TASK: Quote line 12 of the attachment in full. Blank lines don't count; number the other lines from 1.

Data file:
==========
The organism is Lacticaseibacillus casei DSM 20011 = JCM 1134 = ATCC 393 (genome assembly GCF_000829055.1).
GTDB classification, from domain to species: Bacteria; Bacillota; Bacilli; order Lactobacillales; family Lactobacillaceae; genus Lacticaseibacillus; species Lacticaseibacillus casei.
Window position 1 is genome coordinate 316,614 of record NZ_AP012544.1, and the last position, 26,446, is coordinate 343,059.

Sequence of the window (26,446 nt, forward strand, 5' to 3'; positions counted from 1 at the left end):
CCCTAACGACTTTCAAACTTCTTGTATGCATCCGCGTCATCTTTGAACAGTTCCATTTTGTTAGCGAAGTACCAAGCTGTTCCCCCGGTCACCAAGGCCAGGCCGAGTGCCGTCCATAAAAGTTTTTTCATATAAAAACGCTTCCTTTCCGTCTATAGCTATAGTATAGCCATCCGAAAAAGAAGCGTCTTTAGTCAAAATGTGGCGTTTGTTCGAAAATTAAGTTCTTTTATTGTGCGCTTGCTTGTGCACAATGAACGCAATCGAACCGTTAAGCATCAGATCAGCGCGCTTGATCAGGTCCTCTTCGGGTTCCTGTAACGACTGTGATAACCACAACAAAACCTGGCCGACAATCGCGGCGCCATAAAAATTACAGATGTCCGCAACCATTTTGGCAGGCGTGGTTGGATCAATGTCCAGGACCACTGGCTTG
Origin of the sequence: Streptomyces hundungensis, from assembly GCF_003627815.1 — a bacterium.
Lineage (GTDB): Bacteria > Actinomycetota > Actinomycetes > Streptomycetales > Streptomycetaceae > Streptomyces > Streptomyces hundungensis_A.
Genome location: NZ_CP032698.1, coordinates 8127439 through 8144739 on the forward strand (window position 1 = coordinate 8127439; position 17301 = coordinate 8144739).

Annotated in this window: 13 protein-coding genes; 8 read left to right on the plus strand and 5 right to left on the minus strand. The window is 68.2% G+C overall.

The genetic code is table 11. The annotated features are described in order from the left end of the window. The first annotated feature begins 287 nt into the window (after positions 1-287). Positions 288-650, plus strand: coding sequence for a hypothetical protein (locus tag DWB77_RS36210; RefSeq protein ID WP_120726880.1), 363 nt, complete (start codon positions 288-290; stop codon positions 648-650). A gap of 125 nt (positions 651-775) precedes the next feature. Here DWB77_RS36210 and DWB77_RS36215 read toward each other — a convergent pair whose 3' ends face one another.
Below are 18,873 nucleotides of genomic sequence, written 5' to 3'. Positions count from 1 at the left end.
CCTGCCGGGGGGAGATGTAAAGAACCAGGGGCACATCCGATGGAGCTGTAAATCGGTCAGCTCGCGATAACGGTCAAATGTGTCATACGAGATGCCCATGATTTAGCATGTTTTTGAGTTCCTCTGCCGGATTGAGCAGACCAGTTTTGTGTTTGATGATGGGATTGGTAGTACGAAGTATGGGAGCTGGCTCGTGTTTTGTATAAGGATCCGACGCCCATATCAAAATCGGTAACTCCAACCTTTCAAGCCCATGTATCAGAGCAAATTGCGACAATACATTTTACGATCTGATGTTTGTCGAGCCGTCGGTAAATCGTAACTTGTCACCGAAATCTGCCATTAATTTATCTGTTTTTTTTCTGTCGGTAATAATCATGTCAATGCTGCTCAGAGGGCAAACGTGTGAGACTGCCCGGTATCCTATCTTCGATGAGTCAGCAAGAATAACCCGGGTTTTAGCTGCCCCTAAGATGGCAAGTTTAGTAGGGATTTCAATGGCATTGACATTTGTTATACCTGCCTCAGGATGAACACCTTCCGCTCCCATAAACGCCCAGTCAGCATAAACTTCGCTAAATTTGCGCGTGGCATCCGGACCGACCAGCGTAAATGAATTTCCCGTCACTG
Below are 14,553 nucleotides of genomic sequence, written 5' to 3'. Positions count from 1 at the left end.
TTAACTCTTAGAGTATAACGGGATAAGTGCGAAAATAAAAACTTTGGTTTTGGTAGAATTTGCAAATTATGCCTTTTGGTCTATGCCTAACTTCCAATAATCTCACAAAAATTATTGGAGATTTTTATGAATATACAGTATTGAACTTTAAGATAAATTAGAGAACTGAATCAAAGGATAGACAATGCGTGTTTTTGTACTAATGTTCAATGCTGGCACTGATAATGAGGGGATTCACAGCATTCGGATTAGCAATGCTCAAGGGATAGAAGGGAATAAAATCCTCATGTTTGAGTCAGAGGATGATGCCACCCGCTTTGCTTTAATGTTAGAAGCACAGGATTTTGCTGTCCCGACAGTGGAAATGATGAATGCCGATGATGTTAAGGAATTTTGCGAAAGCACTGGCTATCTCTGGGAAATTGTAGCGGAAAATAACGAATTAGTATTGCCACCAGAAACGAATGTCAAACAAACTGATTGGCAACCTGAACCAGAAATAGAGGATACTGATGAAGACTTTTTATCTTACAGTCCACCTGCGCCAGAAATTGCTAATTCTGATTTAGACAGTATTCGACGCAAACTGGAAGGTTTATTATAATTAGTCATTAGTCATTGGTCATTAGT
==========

CCTGCCGGGGGGAGATGTAAAGAACCAGGGGCACATCCGATGGAGCTGTAAATCGGTCAGCTCGCGATAACGGTCAAATGTGTCATACGAGATGCCCATGATTTAGCATGTTTTTGAGTTCCTCTGCCGGATTGAGCAGACCAGTTTTGTGTTTGATGATGGGATTGGTAGTACGAAGTATGGGAGCTGGCTCGTGTTTTGTATAAGGATCCGACGCCCATATCAAAATCGGTAACTCCAACCTTTCAAGCCCATGTATCAGAGCAAATTGCGACAATACATTTTACGATCTGATGTTTGTCGAGCCGTCGGTAAATCGTAACTTGTCACCGAAATCTGCCATTAATTTATCTGTTTTTTTTCTGTCGGTAATAATCATGTCAATGCTGCTCAGAGGGCAAACGTGTGAGACTGCCCGGTATCCTATCTTCGATGAGTCAGCAAGAATAACCCGGGTTTTAGCTGCCCCTAAGATGGCAAGTTTAGTAGGGATTTCAATGGCATTGACATTTGTTATACCTGCCTCAGGATGAACACCTTCCGCTCCCATAAACGCCCAGTCAGCATAAACTTCGCTAAATTTGCGCGTGGCATCCGGACCGACCAGCGTAAATGAATTTCCCGTCACTG